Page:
Konrad Mizzi is still the Labour Party’s frontrunner on the fourth electoral district despite his involvement in the Panama scandal, according to an internal survey conducted by other candidates on the district.
As the battle heats up for Labour’s three safe seats in its stronghold, the survey, seen by this newspaper, shows Dr Mizzi leading, with 39 per cent of the 500 respondents saying that they will vote for him.
He is followed by Chris Fearne at 31 per cent and, at 18 per cent, Silvio Parnis, the longest serving MP in the district.
Their closest rival is Etienne Grech, a family doctor and sitting MP, who with these results would only be elected on this district in the unlikely scenario that Labour repeats its 2013 result and returns a fourth seat.
Translated into votes, the survey shows that Dr Mizzi would end up with more than 5,500 first count votes – a substantial increase over his 2013 result – followed by Dr Fearne at 4,500 and Mr Parnis at 2,800.
“The survey shows that despite all the bad publicity due to his involvement in the Panama scandal and other things, Minister Mizzi is still very popular, as he is considered to be a hard worker in his electoral base,” a party delegate in the district said.
The survey shows that despite all the bad publicity due to his involvement in the Panama scandal and other things, Minister Mizzi is still very popular, as he is considered to be a hard worker in his electoral base
Asked to state the reason for preferring a particular candidate, respondents described Dr Mizzi as a “hard worker”, Dr Fearne as “a serious politician who is doing a good job” and Mr Parnis as the one “who most helps out when we are in need”.
“Konrad [Mizzi] and his people are working hard to beat Chris [Fearne] and remain in pole positon. This is his way of proving to the Prime Minister that he deserves another Cabinet post,” another delegate said.
Last week The Sunday Times of Malta revealed that Dr Mizzi, Minister Within the Office of the Prime Minister, had given the green light to recruiting some 150 fitters at the Water Services Corporation, most of them from his own electoral district.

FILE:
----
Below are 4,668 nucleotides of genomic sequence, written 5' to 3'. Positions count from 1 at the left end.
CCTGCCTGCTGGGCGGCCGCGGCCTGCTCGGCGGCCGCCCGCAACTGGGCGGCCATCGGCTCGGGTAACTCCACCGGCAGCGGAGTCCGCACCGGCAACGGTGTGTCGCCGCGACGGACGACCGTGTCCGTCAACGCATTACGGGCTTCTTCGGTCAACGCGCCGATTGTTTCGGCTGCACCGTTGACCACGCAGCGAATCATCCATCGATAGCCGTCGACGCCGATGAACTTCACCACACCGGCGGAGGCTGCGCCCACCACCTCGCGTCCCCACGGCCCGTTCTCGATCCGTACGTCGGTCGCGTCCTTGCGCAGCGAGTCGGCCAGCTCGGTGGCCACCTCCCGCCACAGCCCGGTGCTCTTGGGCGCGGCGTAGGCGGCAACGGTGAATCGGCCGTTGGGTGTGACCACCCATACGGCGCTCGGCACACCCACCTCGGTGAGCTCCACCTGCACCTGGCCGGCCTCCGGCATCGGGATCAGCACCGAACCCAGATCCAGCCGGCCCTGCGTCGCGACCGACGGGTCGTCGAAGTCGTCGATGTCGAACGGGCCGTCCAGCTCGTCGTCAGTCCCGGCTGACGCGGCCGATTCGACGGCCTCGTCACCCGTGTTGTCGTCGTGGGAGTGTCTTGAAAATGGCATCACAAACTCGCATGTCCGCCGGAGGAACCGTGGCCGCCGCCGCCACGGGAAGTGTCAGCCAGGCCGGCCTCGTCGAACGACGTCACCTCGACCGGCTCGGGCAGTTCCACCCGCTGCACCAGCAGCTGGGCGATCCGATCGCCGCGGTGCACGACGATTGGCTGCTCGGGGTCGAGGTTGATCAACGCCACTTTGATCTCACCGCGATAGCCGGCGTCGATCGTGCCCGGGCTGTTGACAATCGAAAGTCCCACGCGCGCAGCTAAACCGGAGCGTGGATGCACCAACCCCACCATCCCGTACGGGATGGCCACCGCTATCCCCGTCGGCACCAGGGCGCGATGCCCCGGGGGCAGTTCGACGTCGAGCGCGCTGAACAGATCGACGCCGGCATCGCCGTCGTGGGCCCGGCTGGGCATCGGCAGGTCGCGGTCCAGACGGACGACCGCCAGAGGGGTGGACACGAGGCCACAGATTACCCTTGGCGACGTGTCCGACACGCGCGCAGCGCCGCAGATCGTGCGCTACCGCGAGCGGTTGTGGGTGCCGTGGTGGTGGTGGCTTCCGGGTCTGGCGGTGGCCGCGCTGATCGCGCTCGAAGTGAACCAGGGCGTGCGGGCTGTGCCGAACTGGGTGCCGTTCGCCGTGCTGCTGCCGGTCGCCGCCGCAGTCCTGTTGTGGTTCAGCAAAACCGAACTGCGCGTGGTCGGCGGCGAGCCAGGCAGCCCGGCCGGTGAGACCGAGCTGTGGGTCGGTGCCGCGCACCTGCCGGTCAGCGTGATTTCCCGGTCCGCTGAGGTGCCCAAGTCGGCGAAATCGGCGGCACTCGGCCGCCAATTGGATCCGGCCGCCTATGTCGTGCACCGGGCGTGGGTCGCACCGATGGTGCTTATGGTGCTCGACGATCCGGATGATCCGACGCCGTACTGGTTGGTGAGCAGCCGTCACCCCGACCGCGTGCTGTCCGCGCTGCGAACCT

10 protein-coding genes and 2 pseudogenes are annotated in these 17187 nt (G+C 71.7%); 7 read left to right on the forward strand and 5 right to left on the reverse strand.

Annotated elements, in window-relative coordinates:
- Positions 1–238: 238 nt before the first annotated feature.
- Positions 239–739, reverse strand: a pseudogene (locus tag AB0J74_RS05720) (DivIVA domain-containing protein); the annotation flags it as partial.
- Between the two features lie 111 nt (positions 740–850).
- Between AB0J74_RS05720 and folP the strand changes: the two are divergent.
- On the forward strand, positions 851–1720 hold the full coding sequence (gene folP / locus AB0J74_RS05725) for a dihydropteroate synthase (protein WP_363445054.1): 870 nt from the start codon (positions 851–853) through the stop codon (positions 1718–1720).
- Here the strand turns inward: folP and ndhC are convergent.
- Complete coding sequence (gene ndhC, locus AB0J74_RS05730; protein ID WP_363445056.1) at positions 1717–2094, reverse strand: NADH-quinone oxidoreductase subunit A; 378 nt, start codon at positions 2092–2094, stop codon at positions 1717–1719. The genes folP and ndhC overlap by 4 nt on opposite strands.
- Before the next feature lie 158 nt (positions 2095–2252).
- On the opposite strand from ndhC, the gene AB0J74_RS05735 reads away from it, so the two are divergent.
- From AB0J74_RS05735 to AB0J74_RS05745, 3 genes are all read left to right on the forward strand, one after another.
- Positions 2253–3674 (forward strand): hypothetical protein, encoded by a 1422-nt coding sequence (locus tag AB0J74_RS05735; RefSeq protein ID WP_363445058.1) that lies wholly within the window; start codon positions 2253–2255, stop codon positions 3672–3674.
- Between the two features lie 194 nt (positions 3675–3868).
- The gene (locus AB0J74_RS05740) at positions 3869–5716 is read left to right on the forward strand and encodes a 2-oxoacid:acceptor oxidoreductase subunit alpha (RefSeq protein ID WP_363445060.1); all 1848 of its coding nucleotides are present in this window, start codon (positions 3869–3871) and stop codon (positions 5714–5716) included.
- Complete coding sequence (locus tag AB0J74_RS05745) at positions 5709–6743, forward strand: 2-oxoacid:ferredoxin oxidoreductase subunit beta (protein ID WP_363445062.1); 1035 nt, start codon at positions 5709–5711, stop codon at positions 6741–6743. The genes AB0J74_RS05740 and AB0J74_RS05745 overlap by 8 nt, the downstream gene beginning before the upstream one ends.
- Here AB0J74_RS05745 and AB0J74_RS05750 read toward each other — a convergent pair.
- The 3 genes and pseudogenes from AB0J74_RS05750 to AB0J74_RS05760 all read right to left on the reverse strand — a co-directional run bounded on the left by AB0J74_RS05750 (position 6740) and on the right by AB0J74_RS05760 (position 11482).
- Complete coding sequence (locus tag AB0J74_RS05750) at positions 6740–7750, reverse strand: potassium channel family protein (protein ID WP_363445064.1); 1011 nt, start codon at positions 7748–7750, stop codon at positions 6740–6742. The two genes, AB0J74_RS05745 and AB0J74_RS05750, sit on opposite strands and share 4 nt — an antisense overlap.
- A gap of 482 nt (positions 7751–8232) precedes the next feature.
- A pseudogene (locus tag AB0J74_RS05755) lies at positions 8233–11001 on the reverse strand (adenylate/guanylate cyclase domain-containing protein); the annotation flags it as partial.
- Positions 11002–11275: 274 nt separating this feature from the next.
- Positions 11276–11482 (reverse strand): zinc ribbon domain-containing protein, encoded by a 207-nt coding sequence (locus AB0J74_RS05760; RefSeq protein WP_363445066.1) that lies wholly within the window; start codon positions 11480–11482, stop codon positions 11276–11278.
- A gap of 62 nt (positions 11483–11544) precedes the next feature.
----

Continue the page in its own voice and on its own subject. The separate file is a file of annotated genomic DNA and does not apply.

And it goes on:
Confirming that the WSC will add new employees, the OPM said water production was about to increase by a third and the recruitment, aimed at replacing retirees, would be “cost neutral” until 2018.
Mr Mizzi has also denied that all the new recruits will hail from his district. Asked to send a list of the localities where the new WSC employees are registered to vote, he did not comply.
The fourth electoral district is made up of part of Fgura, Gudja, Għaxaq, part of Marsa, Paola, Santa Luċija and Tarxien.
Since being elected, Dr Mizzi has been involved in one controversy after another, starting from the engagement of his wife on a government job worth €13,000 a year and his opening of a secret company in Panama.
Despite the widespread calls for his resignation or sacking, the Prime Minister has stood up for him and defended his actions.
“His perceived closeness to the Prime Minister is his winning card with Labour hardcore,” another delegate said.
“Although the national perception about Mizzi is gloomy, people here vote differently,” according to a Fgura resident.
“Remember Lorry Sant. Despite all the corruption claims, he increased his voters in 1987.”